Pickled watermelon is a unique product with a distinctive flavor. Historically made seasonally by German immigrants to Russia who brined whole watermelons in wooden barrels, upon the invention of canning jars, they began pickling just the red part of the watermelon, unlike other ethnic groups who just pickle the rind. Any kind of watermelon can be used for this product, even immature melons, but the heirloom variety “Winter King & Queen” is now a favored variety.
The spicy, sweet, and sour brine contains vinegar, sugar, salt and water. Dill, garlic, pickling spices, and an optional red pepper are added to the jar along with the watermelon chunks. A couple thin slices of green pepper are usually added for garnish. It turns a sweet juicy fruit into a spicy, sour, sweet, salty, tangy delicacy, and the crisp, juicy interior into a spongy, smooth texture. The acidic elements in the brine help maintain the original bright pink color of the watermelon flesh.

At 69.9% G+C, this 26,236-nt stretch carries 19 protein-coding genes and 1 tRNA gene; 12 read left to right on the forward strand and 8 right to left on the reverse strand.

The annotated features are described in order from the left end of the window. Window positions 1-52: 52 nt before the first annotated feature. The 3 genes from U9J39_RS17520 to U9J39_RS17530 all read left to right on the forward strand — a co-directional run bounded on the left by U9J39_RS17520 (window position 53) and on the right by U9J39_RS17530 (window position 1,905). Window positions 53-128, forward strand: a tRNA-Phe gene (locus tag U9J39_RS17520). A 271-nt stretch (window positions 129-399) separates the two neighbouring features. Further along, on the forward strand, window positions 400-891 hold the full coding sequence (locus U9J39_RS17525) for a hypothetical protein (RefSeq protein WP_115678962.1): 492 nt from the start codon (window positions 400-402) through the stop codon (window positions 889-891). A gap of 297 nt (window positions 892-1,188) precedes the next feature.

In modern times, it is no longer necessary to go through the tedious process of food preservation, so this product is gradually becoming extinct. But there are small pockets of preservation, particularly in the midwestern United States; places like North Dakota, South Dakota, Kansas, Nebraska, Oklahoma, and Montana, as well as in parts of Canada, Argentina, Brazil, Russia and Ukraine. German Russians have been in the United States for over 125 years, and many of them live in what is known as the “Sauerkraut Triangle” in North and South Dakota. In this area, the art of pickling watermelon remains a wonderful tradition. It would be a rarity to see Watermelon Pickles in a store or available for purchase online. When it is preserved, it is usually canned in homes for personal use; therefore it is available in limited quantities.